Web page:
Prop: Display Carracci's painting, "The Samaritan Woman at the Well" found at https://commons.wikimedia.org/wiki/File:Annibale_Carracci_-_The_Samaritan_Woman_at_the_Well_-_WGA4446.jpg
This is an oil painting created centuries ago by a famous painter named Annibale Carracci. It's a picture of when Jesus met a woman in a country called Samaria. This story can be found in the Bible, the Gospel of John, chapter 4.
Jesus is the person on the far right, in a peachy-colored robe with a blue sash, and the woman is in the center; the only woman in the painting.
One day, Jesus and his disciples needed to travel from Judea home to Galilee, and Jesus suggested they take a short cut through Samaria. A short cut sounds like a good idea, right? Well, it would be, except the people where Jesus came from couldn't stand the people of Samaria. It was a feud that had gone on for centuries! It was so bad that most Jews took the long way around to avoid passing through Samaria, whenever possible.
Jesus' disciples may have felt uncomfortable, even anxious, with Jesus' decision, but he was the teacher, and so they all took the short cut.
They came to a small village, right at lunch time. The disciples went into town to get something to eat and Jesus stayed behind at the well to rest. Can you see that big, round thing Jesus is leaning against? That is the well. You can even see a big jug there, too. That's what the woman would put the water in to take home, but I'm getting ahead of the story.
While the disciples were away, a woman came to draw water from the well. They didn't have indoor plumbing in those days. Jesus said to her, "Would you give me a drink of water?" Now, this sounds like a reasonable request. Jesus was tired and thirsty, and he didn't have a jug or cup of his own. But actually, Jesus asking for a drink from the woman was quite strange for two reasons.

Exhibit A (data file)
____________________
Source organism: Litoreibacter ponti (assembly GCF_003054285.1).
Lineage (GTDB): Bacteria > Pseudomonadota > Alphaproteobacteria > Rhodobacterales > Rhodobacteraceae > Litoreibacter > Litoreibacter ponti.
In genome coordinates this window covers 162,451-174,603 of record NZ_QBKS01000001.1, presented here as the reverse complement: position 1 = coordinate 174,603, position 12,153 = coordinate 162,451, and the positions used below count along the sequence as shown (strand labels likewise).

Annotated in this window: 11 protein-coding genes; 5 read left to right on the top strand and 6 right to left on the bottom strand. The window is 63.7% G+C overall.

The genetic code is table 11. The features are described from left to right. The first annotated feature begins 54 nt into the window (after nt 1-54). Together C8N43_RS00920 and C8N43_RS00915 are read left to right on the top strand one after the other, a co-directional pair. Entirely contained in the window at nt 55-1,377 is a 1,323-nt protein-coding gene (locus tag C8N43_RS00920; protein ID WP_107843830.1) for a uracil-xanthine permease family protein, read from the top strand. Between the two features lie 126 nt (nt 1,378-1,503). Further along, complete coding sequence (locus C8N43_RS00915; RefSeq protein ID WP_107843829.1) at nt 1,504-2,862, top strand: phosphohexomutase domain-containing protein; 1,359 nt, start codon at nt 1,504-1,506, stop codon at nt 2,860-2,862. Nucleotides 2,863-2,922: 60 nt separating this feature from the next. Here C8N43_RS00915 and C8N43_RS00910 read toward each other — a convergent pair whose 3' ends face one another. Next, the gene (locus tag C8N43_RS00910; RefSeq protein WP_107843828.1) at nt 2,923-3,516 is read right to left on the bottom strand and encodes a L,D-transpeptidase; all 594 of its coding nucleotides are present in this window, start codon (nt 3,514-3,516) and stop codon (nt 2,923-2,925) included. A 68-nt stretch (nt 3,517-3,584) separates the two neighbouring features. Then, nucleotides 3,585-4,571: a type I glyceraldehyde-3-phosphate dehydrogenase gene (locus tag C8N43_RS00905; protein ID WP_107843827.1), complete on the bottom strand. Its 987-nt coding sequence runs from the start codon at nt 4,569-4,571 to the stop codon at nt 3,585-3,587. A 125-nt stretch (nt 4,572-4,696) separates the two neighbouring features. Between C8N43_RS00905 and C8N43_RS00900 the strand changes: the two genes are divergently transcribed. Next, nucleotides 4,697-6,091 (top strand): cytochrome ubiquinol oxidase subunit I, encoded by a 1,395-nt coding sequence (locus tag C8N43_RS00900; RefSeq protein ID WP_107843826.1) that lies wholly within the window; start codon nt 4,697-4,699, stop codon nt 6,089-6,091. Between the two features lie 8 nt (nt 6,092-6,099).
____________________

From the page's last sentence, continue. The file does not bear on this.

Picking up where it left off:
1. As I already mentioned, she was a Samaritan, and Jesus' people didn't speak to Samaritans, unless they absolutely had to.
2. She was a woman. In Jesus' time, men and women kept their lives separate, except for at home, and the men didn't speak to women they didn't know. It was against the rules.
So even though there were two very strong reasons why Jesus should ignore the woman, he chose not to. He chose instead to talk with her, to care about her and to care about her life. In the end, she believed that Jesus was sent by God to set all people free. He told her that he was living water, and she believed him. She believed that this kind man who broke the rules was and is God's Chosen One--the Messiah.
Carracci chose to picture the end of the story in this painting. You can see that the disciples have returned--see the man on the left is carrying loaves of bread--lunch--in his sash. One man is pointing at Jesus as he speaks to another disciple, as if he's saying, "Look at that! Jesus is speaking to that woman from Samaria! What's up with that?" And then two other disciples are whispering to each other. Also, the woman looks to be walking away from Jesus and the well. The Bible tells us that she left Jesus to run and tell others about her encounter with him--that she had met the Messiah--and that in her excitement, she left her water jug behind. Who could blame her?